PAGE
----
Grounds for helping rugby
There are some people throughout the globe who will always be remembered for either making or instigating momentous decisions.
A small, dapper Kerry man joined those ranks on Saturday April 16, 2005. For some time before that, Sean Kelly’s ambition had been to see the GAA reach out the hand of friendship to other sports in the most practical way possible.
And when, at around 5pm on that red-letter day the vote was taken at Congress on whether or not Croke Park should be thrown open to international rugby and soccer, with the Aviva Stadium a mere pipe-dream, even the ebullient, optimistic Kelly was astonished at the resounding margin of the ‘yes’ vote.
The 227 to 97 return underlined a strong endorsement for the GAA to take a completely new route in terms of establishing a closer rapport with other sports.
Since then, of course, the Association has not only facilitated some of the best rugby and soccer games seen on this island for many years but it has also gained considerable credibility far beyond these shores.
Kelly’s commitment, energy and absolute devotion to seeing his dream become a reality indeed proved a seminal milestone in the history of the Association.
Who would have thought that, within a relatively short period of time, the Queen would be a VIP guest at Croke Park, high-profile DUP politicians would be in attendance at GAA matches and both gaelic football and hurling would be on the sporting curriculum of non-Catholic schools?
It is perhaps appropriate that an Ulster voice, that of Fermanagh businessman Peter Quinn, was among the most strident and authoritative in initiating the planning and strategy for the new-look Croke Park.
And it’s in Ulster that some of the real fruits of the decision made through Sean Kelly’s perseverance and fortitude are being seen.
Sport NI and the Stormont Executive are currently providing huge sums for capital projects — funding that would have been deemed improbable not many years ago.
Only this week, Martin McGuinness was at Windsor Park to see Linfield host Derry City in the Setanta Cup and I was delighted to learn he was overwhelmed by the warmth of the welcome accorded to him there.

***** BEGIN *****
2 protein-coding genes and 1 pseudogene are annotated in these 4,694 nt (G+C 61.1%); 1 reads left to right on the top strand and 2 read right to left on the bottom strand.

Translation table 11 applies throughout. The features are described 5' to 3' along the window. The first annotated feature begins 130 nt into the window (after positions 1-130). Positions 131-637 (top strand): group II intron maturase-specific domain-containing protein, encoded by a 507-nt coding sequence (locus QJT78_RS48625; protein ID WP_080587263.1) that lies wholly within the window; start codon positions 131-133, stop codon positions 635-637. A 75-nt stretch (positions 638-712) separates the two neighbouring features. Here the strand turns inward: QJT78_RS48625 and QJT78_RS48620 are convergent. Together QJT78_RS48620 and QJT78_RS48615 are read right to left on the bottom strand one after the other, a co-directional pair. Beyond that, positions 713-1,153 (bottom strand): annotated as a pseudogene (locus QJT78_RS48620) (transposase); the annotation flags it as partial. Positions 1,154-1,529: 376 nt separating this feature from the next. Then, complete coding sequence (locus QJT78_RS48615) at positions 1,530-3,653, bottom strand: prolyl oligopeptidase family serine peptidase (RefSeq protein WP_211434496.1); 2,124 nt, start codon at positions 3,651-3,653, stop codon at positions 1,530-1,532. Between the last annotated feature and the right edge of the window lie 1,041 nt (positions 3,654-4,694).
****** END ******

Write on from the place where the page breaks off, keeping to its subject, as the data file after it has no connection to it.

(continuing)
Just as I like to think, that Peter Robinson was impressed with the red-carpet treatment he received when he attended the recent Power NI Dr McKenna Cup final between Derry and Tyrone at the Morgan Athletic Grounds in Armagh.
With £61.4m having been made available for the re-building of Casement Park, the Morgan Athletic Grounds are now among the finest stadia in the country and further refurbishment planned for St Tiernach’s Park, Clones, Ulster is certainly not resting on its laurels.
And, while I am aware that Club Tyrone and the county board there are less than impressed by the grants they have received from government sources for their new Centre of Excellence at Garvaghey, I would hope more cash may be made available for this project.
Indeed, with the new-look Casement Park due to open in 2015, by which stage Clones and other grounds in the province will have been further upgraded, the GAA could play a part in bolstering Ireland’s bid to host the Rugby World Cup at some stage in the future.
Croke Park, the Aviva Stadium, Casement Park, Pairc Ui Chaoimh and Thomond Park are five venues at which major matches could be staged with some other GAA grounds perhaps being made available for perceived lesser fixtures.
I believe that with the co-operation of the GAA, staging the World Cup in this part of the world would not be the impossibility that some people perceive it to be.
It is essential that there is a greater understanding between the various sports here in Ireland — the benefits of the enhanced relationships have been clearly seen to date.
I am very much aware that it would take another Congress vote to determine whether grounds could be used for rugby because the overturning of Rule 42 seven years ago related only to the use of Croke Park.
It would now be up to county board delegates to convene and decide if there is a desire to see Rule 42 removed forever.
Given the enormous popularity that rugby is currently enjoying in this country, I have no doubt that many, many people within the GAA fraternity would enjoy seeing what is Ireland’s leading sporting organisation play a part in helping to stage one of the biggest sporting events in the world.
Should the competition come to Ireland, the staging of matches would generate millions of euros and pounds sterling of revenue for the hard-pressed economy.
Is there another Sean Kelly out there, I wonder?